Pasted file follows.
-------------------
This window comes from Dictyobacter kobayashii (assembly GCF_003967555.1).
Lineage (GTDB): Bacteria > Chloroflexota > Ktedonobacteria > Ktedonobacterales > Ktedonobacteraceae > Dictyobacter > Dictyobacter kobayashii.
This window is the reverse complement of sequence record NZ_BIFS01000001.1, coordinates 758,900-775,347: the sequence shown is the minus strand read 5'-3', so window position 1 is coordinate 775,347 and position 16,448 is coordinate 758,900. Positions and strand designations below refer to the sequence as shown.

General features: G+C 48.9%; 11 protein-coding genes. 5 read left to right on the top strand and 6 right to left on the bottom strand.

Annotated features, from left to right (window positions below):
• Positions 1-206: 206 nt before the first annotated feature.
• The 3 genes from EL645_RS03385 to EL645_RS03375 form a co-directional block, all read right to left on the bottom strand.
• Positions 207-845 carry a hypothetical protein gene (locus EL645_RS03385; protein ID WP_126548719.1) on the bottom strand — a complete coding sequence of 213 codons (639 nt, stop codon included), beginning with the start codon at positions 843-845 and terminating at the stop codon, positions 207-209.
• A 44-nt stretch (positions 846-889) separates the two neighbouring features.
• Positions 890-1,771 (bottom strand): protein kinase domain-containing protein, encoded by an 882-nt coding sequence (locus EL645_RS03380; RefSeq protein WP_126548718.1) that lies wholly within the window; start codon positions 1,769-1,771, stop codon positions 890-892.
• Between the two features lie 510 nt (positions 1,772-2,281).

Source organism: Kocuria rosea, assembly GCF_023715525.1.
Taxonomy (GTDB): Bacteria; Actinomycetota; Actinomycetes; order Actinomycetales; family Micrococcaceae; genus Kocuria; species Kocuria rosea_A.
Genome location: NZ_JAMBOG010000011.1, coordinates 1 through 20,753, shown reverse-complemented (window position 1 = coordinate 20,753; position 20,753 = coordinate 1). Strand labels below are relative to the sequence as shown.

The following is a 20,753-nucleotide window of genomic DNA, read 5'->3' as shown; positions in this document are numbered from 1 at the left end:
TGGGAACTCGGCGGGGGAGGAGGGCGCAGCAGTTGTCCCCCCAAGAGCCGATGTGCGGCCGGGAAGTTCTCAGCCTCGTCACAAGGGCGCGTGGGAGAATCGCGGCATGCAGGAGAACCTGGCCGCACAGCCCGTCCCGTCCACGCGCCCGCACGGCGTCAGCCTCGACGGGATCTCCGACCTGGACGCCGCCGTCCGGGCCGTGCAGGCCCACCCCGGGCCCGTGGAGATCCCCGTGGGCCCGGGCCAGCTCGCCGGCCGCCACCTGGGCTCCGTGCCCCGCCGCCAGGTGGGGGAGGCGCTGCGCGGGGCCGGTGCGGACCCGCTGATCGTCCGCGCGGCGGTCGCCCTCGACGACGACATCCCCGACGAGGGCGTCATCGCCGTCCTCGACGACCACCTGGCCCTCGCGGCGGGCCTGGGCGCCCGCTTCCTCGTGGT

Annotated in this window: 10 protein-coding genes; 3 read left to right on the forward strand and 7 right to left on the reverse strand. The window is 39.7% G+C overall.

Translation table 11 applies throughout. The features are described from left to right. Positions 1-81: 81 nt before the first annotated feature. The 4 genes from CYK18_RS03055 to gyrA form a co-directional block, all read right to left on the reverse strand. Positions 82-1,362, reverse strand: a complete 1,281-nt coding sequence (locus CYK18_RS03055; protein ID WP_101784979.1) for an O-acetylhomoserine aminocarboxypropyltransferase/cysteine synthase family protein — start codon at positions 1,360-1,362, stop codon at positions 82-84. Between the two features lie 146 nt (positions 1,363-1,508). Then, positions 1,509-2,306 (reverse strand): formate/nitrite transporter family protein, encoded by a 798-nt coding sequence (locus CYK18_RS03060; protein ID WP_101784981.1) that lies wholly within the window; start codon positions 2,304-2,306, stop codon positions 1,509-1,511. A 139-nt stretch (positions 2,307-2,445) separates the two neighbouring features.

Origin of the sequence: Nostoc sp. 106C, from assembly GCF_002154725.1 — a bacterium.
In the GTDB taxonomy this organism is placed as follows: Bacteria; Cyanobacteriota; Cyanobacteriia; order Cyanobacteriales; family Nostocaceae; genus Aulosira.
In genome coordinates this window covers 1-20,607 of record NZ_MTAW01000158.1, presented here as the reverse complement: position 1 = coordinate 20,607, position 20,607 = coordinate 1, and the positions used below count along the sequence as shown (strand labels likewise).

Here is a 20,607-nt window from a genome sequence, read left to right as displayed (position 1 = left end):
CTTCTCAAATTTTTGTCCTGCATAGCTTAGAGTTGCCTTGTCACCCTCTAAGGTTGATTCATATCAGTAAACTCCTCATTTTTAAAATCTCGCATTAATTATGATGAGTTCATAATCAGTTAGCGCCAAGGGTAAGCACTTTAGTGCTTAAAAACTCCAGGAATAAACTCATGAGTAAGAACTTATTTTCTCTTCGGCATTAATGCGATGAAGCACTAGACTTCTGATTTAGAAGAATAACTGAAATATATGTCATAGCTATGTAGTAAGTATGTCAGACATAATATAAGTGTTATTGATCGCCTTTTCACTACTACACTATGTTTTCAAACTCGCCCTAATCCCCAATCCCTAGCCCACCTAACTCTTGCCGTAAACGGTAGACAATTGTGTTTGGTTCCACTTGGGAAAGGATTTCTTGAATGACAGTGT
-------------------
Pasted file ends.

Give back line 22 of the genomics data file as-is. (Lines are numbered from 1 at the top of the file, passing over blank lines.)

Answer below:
Here is a 20,607-nt window from a genome sequence, read left to right as displayed (position 1 = left end):